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Three Takeaways from Susan Young’s “Badass Social Media”

“On January 15, 2009, every person in the world was given a press pass,” says Susan Young, referring to the moment when a ferry passenger scooped the world’s media on the “Miracle on the Hudson” crash with a mobile phone and a Twitter page.

Susan is the founder of Get in Front Communications and author of the newly published The Badass Book of Social Media and Business Communication, which offers proven tips, techniques and insights about how social media works in business and marketing.

One of the coolest things about her is that prior to consulting, speaking and coaching, she worked in journalism and newsrooms, and so has perspective of the “other side of the coin”,  knowing what it’s like to be on the receiving end of brands distributing stories to the media.

Having followed Susan – named one of 75 Badass Women on Twitter  – and her work at GIFC for many years, I jumped at the chance of a phonecall with her to find out her top takeaways are from 26 years of experience in business communication. Here’s what I learned:

1)      Content development is a must, if you aren’t already.

“Content creation is an opportunity to create information that is fresh, exciting and new  – which people crave,” says Susan. “When you spend time listening and paying attention to trends is when you create the most compelling content.”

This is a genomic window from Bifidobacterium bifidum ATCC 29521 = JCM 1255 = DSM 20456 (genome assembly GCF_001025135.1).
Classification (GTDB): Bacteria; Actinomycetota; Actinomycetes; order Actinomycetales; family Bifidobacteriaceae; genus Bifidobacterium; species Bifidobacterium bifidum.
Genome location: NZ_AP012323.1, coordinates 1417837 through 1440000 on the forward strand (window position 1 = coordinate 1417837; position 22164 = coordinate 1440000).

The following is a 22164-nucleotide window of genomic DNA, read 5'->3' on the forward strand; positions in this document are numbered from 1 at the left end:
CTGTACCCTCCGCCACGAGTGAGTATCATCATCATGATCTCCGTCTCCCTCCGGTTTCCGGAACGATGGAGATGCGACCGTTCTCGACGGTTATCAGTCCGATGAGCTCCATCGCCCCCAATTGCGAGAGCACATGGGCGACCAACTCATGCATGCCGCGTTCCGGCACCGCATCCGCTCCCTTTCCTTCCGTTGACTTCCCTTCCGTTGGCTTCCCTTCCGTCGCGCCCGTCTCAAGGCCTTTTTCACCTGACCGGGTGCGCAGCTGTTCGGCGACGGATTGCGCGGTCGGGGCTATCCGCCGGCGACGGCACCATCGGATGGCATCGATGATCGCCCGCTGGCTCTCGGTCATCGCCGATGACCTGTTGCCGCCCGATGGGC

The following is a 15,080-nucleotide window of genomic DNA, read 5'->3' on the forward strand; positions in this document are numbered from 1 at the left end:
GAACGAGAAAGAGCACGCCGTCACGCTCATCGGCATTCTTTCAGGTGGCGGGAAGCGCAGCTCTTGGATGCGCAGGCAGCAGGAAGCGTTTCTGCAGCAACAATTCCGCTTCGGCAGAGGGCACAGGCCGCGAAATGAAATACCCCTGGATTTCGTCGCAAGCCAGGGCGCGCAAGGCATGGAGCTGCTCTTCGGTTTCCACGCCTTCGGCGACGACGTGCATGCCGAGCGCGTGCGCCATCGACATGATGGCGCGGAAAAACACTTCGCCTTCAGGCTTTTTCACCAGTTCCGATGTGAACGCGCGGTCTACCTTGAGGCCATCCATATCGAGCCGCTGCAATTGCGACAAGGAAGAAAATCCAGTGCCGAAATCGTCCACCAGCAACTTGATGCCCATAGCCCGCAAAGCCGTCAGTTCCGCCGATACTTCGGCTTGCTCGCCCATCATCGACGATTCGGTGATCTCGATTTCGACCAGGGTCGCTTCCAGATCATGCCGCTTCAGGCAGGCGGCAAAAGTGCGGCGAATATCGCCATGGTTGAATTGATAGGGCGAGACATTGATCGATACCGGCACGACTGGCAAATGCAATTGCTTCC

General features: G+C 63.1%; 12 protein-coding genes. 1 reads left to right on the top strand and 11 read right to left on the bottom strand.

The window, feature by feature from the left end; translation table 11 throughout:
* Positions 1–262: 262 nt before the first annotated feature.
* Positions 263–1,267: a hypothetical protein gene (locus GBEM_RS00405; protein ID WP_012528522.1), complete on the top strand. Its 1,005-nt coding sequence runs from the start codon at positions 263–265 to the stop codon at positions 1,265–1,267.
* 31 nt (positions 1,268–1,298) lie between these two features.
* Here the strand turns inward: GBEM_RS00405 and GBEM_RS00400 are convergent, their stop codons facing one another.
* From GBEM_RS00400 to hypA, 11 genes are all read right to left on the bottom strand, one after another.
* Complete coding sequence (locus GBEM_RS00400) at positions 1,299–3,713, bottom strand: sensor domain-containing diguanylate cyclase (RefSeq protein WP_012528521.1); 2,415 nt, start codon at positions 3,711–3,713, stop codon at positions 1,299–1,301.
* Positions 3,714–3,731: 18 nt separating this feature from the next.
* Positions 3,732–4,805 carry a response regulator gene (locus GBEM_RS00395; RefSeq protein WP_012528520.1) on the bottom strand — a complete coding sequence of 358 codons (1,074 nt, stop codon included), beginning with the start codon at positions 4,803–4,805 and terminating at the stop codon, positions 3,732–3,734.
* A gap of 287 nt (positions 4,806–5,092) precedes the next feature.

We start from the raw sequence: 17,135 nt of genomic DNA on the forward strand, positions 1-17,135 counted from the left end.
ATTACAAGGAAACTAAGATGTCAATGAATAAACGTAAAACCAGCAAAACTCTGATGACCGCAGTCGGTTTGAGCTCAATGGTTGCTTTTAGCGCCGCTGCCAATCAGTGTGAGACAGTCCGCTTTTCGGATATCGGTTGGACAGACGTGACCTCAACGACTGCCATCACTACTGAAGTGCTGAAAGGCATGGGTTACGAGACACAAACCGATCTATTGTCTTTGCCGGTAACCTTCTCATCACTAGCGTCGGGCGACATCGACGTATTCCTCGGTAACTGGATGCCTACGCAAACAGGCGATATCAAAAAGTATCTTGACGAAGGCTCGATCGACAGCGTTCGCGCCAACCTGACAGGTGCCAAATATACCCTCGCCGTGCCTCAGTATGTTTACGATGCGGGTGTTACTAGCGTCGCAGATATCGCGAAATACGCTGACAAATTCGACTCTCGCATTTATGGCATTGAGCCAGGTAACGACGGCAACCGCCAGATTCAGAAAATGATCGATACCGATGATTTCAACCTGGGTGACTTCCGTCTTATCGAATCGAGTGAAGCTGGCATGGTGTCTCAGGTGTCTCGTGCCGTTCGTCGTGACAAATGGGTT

Takeaway: There is no such thing as writer’s block.

2)      J.A.R. That’s “Jargon, Adjectives (that are empty) and Rhetoric”.

“No matter what you’re writing, it has to be punchy, full of personality, timely, relevant and new,” says Susan. “Connecting and understanding your audience is more important than using fluffy words of buzz terms. Your writing will be polished and fine-tuned over time.”

Takeaway: The most important part is to keep it personal and make it feel like you’re talking to your reader personally.

3)      Networking, relationships and cohesiveness are underrated.

“U.S. News and World Report published that 90% of people are fired because they have poor attitude or interpersonal skills and don’t gel well within their team or task force – not because of performance related issues,” Susan says.

Takeaway: This statistic is shocking! Having emotional intelligence and great interpersonal relationships is key to connecting with people on a level that makes you trusted as a business.”

These takeaways are so simple yet so often overlooked. What business communications rules would you add to this list?

Tags : Social Media

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This post was written by a guest Cision contributor.

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